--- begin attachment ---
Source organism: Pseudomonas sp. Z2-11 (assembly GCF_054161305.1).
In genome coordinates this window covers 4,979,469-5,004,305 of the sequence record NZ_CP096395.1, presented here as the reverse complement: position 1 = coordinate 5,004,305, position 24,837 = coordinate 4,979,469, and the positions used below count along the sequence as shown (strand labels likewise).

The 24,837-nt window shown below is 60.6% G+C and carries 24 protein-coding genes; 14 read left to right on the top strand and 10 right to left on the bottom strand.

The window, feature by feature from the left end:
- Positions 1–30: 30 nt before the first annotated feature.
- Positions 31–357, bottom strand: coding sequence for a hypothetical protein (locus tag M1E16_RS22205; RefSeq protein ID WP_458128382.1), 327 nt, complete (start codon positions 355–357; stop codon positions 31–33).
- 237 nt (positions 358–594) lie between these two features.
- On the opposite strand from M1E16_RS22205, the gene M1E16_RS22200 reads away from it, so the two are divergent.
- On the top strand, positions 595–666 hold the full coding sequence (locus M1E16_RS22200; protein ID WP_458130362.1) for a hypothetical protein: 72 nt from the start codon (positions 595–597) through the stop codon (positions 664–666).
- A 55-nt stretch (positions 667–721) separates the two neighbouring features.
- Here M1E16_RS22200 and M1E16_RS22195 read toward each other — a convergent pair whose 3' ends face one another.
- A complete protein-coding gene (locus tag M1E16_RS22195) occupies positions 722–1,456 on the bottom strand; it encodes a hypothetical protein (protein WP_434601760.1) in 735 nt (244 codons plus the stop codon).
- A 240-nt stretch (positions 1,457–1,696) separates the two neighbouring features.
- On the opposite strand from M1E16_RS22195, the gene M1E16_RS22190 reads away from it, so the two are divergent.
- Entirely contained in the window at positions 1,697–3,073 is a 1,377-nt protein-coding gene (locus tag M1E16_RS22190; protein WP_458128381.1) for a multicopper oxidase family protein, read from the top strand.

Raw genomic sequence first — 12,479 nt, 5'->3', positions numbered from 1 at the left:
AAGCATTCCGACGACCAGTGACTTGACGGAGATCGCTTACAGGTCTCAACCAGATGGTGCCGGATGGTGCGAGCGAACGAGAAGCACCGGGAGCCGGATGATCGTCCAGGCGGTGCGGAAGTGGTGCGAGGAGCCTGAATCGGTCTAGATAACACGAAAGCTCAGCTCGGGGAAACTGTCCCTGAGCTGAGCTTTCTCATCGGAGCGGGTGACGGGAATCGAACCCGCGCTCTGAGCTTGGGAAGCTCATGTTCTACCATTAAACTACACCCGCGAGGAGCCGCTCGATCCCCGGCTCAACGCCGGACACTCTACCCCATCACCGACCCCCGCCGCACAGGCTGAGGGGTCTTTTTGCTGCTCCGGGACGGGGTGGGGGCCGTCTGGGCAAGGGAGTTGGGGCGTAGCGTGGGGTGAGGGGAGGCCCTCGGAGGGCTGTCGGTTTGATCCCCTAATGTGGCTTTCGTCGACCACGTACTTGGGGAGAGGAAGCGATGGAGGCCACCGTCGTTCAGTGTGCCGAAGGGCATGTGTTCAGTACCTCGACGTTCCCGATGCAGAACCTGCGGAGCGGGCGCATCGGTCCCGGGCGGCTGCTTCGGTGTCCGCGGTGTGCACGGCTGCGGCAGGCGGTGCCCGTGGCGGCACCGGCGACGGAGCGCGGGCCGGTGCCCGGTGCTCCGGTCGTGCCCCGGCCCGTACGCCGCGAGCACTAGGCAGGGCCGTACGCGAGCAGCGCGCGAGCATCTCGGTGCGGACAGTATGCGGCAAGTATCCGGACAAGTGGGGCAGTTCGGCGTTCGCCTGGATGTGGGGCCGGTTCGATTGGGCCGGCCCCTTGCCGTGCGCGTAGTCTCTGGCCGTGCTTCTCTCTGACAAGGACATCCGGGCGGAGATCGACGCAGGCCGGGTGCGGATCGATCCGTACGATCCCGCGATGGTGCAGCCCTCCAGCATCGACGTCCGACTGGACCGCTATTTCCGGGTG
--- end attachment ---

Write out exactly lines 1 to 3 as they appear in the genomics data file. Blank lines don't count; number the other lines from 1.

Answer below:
Source organism: Pseudomonas sp. Z2-11 (assembly GCF_054161305.1).
In genome coordinates this window covers 4,979,469-5,004,305 of the sequence record NZ_CP096395.1, presented here as the reverse complement: position 1 = coordinate 5,004,305, position 24,837 = coordinate 4,979,469, and the positions used below count along the sequence as shown (strand labels likewise).

The 24,837-nt window shown below is 60.6% G+C and carries 24 protein-coding genes; 14 read left to right on the top strand and 10 right to left on the bottom strand.